France says dropping idea of cap on executive pay
French government wants to support business and job creation, and speed up the take-up of tax credits aimed at lowering companies’ labour costs
Reuters in Paris
The French government has decided to drop a plan to impose a ceiling on executive pay in the private sector, though it will go ahead with a two-year super-tax on firms paying million-euro salaries, Finance Minister Pierre Moscovici said.
Moscovici told the daily Les Echos in an interview that the year-old Socialist government wanted to support business and job creation, and was working to accelerate the take-up of tax credits aimed at lowering companies’ labour costs.
“After several months of dialogue, I have decided to focus our legislative action on the 75 per cent tax on salaries above 1 million euros (HK$10.0 million), which will be paid by the employer,” Moscovici said, asked if a proposed law to cap pay was still in the works.
“We will not go beyond that: there will be no specific law on the governance of companies,” he said.
Moscovici said that instead the government was holding discussions with the business sector on the idea of letting shareholders have a say in director pay.
“Our aim is to avoid rooting the rules in law,” he said. “We prefer to go with ‘a demanding auto-regulation’, but careful, if the decisions announced are not up to scratch we still have the possibility of legislating.”
President Francois Hollande’s government is battling to overturn an image of being anti-business after corporate heads lashed out at its 75 per cent super-tax plan and fought back at a plan last year to raise capital gains taxes.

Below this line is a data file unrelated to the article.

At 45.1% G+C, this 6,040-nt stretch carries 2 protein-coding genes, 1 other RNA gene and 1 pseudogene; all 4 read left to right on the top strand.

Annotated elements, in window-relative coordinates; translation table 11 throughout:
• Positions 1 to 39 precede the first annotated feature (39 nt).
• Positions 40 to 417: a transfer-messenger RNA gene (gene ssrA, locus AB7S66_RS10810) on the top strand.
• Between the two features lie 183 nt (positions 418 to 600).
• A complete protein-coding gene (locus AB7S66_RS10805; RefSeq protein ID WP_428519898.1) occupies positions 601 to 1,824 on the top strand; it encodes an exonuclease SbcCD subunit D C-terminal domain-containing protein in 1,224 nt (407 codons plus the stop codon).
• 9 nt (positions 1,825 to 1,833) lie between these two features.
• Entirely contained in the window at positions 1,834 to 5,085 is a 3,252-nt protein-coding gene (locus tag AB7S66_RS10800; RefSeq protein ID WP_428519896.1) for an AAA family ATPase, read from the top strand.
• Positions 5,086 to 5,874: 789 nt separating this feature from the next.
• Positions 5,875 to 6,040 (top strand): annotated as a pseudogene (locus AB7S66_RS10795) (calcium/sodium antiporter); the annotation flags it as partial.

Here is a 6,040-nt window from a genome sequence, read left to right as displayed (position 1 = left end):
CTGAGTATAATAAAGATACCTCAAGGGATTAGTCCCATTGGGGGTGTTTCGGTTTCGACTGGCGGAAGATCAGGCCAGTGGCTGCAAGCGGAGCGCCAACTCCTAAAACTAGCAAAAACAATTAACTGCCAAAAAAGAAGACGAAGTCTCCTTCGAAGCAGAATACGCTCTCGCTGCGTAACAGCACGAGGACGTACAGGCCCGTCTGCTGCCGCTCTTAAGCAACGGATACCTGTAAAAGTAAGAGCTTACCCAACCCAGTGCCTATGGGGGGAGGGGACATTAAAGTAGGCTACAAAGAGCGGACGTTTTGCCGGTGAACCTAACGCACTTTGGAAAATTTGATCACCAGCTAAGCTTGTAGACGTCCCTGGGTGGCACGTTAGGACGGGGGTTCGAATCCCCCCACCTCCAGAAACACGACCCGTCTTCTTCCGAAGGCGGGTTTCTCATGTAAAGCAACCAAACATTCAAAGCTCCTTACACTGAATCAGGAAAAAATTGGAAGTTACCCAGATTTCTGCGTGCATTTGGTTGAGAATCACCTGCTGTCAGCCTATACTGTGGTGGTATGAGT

The government has since rejigged its super-tax plan so that it applies to companies rather than employees over next year and 2015. It has also altered the new capital gains tax rules so that entrepreneurs will not be punished for selling companies they have founded.
Moscovici said more needed to be done however, as France strives to return its economy to growth and halt soaring unemployment, which has risen to 10.6 per cent.
“We can do better, indeed we must,” Moscovici said. “In the first year we laid the foundations for a recovery. For year two, I want my ministry to be a key player for change ... more tuned towards supporting businesses and more on the offensive.”
Moscovici said the finance ministry would start holding regular meetings to improve internal coordination following criticism of the divergence between himself and Industry Minister Arnaud Montebourg, who has taken a protectionist stance in various industrial disputes.